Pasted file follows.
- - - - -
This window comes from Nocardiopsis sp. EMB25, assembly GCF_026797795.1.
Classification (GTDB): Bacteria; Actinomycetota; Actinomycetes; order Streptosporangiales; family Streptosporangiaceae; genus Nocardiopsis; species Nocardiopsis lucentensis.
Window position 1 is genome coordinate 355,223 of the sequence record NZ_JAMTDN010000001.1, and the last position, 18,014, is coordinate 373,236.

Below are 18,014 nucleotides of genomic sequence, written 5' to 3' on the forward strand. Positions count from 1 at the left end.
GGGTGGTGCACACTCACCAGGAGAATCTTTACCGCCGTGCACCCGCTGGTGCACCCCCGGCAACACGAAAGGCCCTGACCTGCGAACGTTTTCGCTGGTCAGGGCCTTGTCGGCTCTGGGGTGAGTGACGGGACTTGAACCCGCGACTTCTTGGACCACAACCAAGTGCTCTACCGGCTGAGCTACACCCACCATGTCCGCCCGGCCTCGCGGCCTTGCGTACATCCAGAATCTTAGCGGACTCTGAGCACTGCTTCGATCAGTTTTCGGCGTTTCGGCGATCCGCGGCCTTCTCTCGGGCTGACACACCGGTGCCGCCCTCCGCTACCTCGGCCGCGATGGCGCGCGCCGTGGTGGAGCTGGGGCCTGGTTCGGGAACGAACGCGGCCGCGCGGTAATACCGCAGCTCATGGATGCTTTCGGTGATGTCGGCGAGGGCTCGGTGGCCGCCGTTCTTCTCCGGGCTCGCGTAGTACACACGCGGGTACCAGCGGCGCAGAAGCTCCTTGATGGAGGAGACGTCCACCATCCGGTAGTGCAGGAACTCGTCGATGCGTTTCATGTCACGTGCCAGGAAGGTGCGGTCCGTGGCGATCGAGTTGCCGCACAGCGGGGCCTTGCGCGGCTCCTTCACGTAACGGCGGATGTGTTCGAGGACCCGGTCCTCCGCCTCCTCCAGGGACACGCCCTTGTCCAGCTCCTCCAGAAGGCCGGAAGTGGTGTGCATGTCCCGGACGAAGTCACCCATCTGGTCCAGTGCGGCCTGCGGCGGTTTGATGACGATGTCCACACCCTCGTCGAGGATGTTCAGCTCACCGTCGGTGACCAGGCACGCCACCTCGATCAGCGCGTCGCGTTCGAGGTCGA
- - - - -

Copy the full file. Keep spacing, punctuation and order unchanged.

This window comes from Nocardiopsis sp. EMB25, assembly GCF_026797795.1.
Classification (GTDB): Bacteria; Actinomycetota; Actinomycetes; order Streptosporangiales; family Streptosporangiaceae; genus Nocardiopsis; species Nocardiopsis lucentensis.
Window position 1 is genome coordinate 355,223 of the sequence record NZ_JAMTDN010000001.1, and the last position, 18,014, is coordinate 373,236.

Below are 18,014 nucleotides of genomic sequence, written 5' to 3' on the forward strand. Positions count from 1 at the left end.
GGGTGGTGCACACTCACCAGGAGAATCTTTACCGCCGTGCACCCGCTGGTGCACCCCCGGCAACACGAAAGGCCCTGACCTGCGAACGTTTTCGCTGGTCAGGGCCTTGTCGGCTCTGGGGTGAGTGACGGGACTTGAACCCGCGACTTCTTGGACCACAACCAAGTGCTCTACCGGCTGAGCTACACCCACCATGTCCGCCCGGCCTCGCGGCCTTGCGTACATCCAGAATCTTAGCGGACTCTGAGCACTGCTTCGATCAGTTTTCGGCGTTTCGGCGATCCGCGGCCTTCTCTCGGGCTGACACACCGGTGCCGCCCTCCGCTACCTCGGCCGCGATGGCGCGCGCCGTGGTGGAGCTGGGGCCTGGTTCGGGAACGAACGCGGCCGCGCGGTAATACCGCAGCTCATGGATGCTTTCGGTGATGTCGGCGAGGGCTCGGTGGCCGCCGTTCTTCTCCGGGCTCGCGTAGTACACACGCGGGTACCAGCGGCGCAGAAGCTCCTTGATGGAGGAGACGTCCACCATCCGGTAGTGCAGGAACTCGTCGATGCGTTTCATGTCACGTGCCAGGAAGGTGCGGTCCGTGGCGATCGAGTTGCCGCACAGCGGGGCCTTGCGCGGCTCCTTCACGTAACGGCGGATGTGTTCGAGGACCCGGTCCTCCGCCTCCTCCAGGGACACGCCCTTGTCCAGCTCCTCCAGAAGGCCGGAAGTGGTGTGCATGTCCCGGACGAAGTCACCCATCTGGTCCAGTGCGGCCTGCGGCGGTTTGATGACGATGTCCACACCCTCGTCGAGGATGTTCAGCTCACCGTCGGTGACCAGGCACGCCACCTCGATCAGCGCGTCGCGTTCGAGGTCGA